Philippines workshop on wildlife crime
Monday, May 7, 2007 at 14:59
TRAFFIC in Conservation awareness, Enforcement
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Humphead Wrasse, an Endangered coral fish, were recently seized from a Chinese fishing vessel close to a Philippine marine protected area © Cindy Cheng/WWF-Hong Kong Click to enlarge
Manila, Philippines, 07 May 2007—This week the Philippine Judicial Academy (PHILJA) of the Supreme Court of the Philippines is to host its first national workshop on wildlife crime and prosecution.

"The Philippines has become an increasingly important source and transit point for wildlife crime in the region," said James Compton, Director of TRAFFIC Southeast Asia. "This workshop demonstrates the Philippine Government's firm commitment to tackling this important issue through the Association of Southeast Asian Nations Wildlife Enforcement Network (ASEAN-WEN)."

ASEAN-WEN is an intergovernmental initiative bringing the region's governments together to combat wildlife crime. TRAFFIC and Wildlife Alliance (formerly WildAid), in co-operation with the US Agency for International Development (USAID), are providing technical assistance to government agencies implementing the initiative.

In recent years wildlife crime has been on the increase in the Philippines. In 2005, six tons of elephant tusks from Africa were seized in Manila Harbor by the Bureau of Customs, whilst recently 2,300 high-value fish, including live Grouper, Red Snapper and 359 endangered Humphead Wrasse were found aboard a Chinese fishing vessel near Tubbataha Reef Natural Park's South Atoll, a national marine protected area. Both cases are still pending prosecution and judgment.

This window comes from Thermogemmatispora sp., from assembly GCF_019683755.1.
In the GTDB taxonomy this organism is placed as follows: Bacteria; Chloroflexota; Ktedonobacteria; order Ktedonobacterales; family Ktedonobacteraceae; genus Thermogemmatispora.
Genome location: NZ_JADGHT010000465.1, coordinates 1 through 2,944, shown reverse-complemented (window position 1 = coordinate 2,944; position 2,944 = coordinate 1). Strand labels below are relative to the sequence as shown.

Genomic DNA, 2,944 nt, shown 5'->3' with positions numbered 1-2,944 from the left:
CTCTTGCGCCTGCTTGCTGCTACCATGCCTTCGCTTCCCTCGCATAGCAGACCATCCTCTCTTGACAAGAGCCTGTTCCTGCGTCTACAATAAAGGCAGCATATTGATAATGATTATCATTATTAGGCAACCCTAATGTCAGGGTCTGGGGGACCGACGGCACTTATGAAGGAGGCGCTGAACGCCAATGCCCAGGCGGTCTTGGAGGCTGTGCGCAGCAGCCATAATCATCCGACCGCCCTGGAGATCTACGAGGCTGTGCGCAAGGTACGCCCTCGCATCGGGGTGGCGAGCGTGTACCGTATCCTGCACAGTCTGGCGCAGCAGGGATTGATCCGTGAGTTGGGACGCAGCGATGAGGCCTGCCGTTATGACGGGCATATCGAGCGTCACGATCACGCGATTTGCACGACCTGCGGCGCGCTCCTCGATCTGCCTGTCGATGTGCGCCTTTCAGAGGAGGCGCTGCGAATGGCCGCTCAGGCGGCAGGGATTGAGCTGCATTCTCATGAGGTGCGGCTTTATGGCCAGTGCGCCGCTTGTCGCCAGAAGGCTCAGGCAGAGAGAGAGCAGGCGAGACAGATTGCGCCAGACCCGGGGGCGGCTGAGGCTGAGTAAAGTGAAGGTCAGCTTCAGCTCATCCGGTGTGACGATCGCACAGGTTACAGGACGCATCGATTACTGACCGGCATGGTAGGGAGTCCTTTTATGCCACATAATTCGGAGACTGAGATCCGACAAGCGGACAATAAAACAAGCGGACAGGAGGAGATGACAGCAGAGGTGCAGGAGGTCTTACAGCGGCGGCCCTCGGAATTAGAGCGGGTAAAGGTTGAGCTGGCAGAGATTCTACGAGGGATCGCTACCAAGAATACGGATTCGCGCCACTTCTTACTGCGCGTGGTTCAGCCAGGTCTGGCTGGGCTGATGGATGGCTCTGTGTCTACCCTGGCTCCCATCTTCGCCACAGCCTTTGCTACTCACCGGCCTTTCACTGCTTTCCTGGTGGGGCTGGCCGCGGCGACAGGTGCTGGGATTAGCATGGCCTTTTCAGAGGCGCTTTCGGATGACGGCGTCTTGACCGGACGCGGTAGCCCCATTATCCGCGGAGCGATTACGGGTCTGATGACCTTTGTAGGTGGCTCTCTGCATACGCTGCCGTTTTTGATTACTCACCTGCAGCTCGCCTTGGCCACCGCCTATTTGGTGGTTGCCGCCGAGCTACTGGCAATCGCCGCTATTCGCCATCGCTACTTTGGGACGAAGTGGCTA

ASEAN-WEN meetings have identified the need to increase the involvement of judges and prosecutors in tackling wildlife crime, so the two-day workshop, on 10-11 May, will involve judiciary representatives from areas identified by the government as wildlife crime hotspots. These include: Metro Manila, Provinces of Davao, Palawan, General Santos and Saranggani.
Article originally appeared on TRAFFIC (http://www.traffic.org/).
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